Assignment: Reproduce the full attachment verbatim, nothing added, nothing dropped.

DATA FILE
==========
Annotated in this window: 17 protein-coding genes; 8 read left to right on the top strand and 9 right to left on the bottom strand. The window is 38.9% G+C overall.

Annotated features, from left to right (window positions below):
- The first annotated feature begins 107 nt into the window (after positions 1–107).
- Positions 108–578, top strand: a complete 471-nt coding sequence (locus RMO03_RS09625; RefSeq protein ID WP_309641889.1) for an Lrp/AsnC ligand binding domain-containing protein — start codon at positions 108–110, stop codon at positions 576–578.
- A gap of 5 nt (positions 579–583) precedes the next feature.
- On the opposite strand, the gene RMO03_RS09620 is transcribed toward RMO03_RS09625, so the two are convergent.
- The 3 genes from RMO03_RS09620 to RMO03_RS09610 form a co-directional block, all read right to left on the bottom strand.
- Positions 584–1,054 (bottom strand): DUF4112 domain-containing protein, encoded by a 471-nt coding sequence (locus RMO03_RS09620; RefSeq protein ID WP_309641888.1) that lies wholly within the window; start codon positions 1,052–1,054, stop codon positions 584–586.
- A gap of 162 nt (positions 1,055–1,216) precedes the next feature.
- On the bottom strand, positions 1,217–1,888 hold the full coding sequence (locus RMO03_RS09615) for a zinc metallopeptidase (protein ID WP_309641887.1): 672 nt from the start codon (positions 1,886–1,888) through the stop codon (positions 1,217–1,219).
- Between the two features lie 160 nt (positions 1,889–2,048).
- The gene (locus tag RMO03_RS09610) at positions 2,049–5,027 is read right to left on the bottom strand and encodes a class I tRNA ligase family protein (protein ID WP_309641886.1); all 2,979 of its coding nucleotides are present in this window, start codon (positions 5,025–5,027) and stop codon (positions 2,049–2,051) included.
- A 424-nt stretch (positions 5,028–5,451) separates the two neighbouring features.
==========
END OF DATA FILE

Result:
Annotated in this window: 17 protein-coding genes; 8 read left to right on the top strand and 9 right to left on the bottom strand. The window is 38.9% G+C overall.

Annotated features, from left to right (window positions below):
- The first annotated feature begins 107 nt into the window (after positions 1–107).
- Positions 108–578, top strand: a complete 471-nt coding sequence (locus RMO03_RS09625; RefSeq protein ID WP_309641889.1) for an Lrp/AsnC ligand binding domain-containing protein — start codon at positions 108–110, stop codon at positions 576–578.
- A gap of 5 nt (positions 579–583) precedes the next feature.
- On the opposite strand, the gene RMO03_RS09620 is transcribed toward RMO03_RS09625, so the two are convergent.
- The 3 genes from RMO03_RS09620 to RMO03_RS09610 form a co-directional block, all read right to left on the bottom strand.
- Positions 584–1,054 (bottom strand): DUF4112 domain-containing protein, encoded by a 471-nt coding sequence (locus RMO03_RS09620; RefSeq protein ID WP_309641888.1) that lies wholly within the window; start codon positions 1,052–1,054, stop codon positions 584–586.
- A gap of 162 nt (positions 1,055–1,216) precedes the next feature.
- On the bottom strand, positions 1,217–1,888 hold the full coding sequence (locus RMO03_RS09615) for a zinc metallopeptidase (protein ID WP_309641887.1): 672 nt from the start codon (positions 1,886–1,888) through the stop codon (positions 1,217–1,219).
- Between the two features lie 160 nt (positions 1,889–2,048).
- The gene (locus tag RMO03_RS09610) at positions 2,049–5,027 is read right to left on the bottom strand and encodes a class I tRNA ligase family protein (protein ID WP_309641886.1); all 2,979 of its coding nucleotides are present in this window, start codon (positions 5,025–5,027) and stop codon (positions 2,049–2,051) included.
- A 424-nt stretch (positions 5,028–5,451) separates the two neighbouring features.